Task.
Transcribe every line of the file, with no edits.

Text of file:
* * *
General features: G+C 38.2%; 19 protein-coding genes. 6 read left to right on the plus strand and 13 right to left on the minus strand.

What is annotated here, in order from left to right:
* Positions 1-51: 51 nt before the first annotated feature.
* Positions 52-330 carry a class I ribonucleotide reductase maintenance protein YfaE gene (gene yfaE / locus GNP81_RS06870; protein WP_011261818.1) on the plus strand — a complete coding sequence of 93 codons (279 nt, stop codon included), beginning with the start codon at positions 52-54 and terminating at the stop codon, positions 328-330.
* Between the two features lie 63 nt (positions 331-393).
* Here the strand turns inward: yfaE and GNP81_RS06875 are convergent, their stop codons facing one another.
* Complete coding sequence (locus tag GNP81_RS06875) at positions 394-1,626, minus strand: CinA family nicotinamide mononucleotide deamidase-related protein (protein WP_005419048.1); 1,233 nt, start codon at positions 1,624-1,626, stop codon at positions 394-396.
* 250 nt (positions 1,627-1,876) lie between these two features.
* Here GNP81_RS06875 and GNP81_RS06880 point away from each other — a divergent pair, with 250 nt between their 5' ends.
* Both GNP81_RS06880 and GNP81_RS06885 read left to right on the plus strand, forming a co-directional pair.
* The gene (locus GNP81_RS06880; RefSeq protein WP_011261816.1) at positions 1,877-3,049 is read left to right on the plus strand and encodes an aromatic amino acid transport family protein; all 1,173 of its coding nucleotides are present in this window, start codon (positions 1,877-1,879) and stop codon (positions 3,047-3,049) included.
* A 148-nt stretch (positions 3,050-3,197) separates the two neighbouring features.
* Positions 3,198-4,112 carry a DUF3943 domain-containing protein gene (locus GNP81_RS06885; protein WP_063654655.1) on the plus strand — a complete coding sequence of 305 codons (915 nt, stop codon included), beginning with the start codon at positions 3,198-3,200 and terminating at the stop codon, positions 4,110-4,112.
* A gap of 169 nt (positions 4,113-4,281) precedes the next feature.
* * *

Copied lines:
General features: G+C 38.2%; 19 protein-coding genes. 6 read left to right on the plus strand and 13 right to left on the minus strand.

What is annotated here, in order from left to right:
* Positions 1-51: 51 nt before the first annotated feature.
* Positions 52-330 carry a class I ribonucleotide reductase maintenance protein YfaE gene (gene yfaE / locus GNP81_RS06870; protein WP_011261818.1) on the plus strand — a complete coding sequence of 93 codons (279 nt, stop codon included), beginning with the start codon at positions 52-54 and terminating at the stop codon, positions 328-330.
* Between the two features lie 63 nt (positions 331-393).
* Here the strand turns inward: yfaE and GNP81_RS06875 are convergent, their stop codons facing one another.
* Complete coding sequence (locus tag GNP81_RS06875) at positions 394-1,626, minus strand: CinA family nicotinamide mononucleotide deamidase-related protein (protein WP_005419048.1); 1,233 nt, start codon at positions 1,624-1,626, stop codon at positions 394-396.
* 250 nt (positions 1,627-1,876) lie between these two features.
* Here GNP81_RS06875 and GNP81_RS06880 point away from each other — a divergent pair, with 250 nt between their 5' ends.
* Both GNP81_RS06880 and GNP81_RS06885 read left to right on the plus strand, forming a co-directional pair.
* The gene (locus GNP81_RS06880; RefSeq protein WP_011261816.1) at positions 1,877-3,049 is read left to right on the plus strand and encodes an aromatic amino acid transport family protein; all 1,173 of its coding nucleotides are present in this window, start codon (positions 1,877-1,879) and stop codon (positions 3,047-3,049) included.
* A 148-nt stretch (positions 3,050-3,197) separates the two neighbouring features.
* Positions 3,198-4,112 carry a DUF3943 domain-containing protein gene (locus GNP81_RS06885; protein WP_063654655.1) on the plus strand — a complete coding sequence of 305 codons (915 nt, stop codon included), beginning with the start codon at positions 3,198-3,200 and terminating at the stop codon, positions 4,110-4,112.
* A gap of 169 nt (positions 4,113-4,281) precedes the next feature.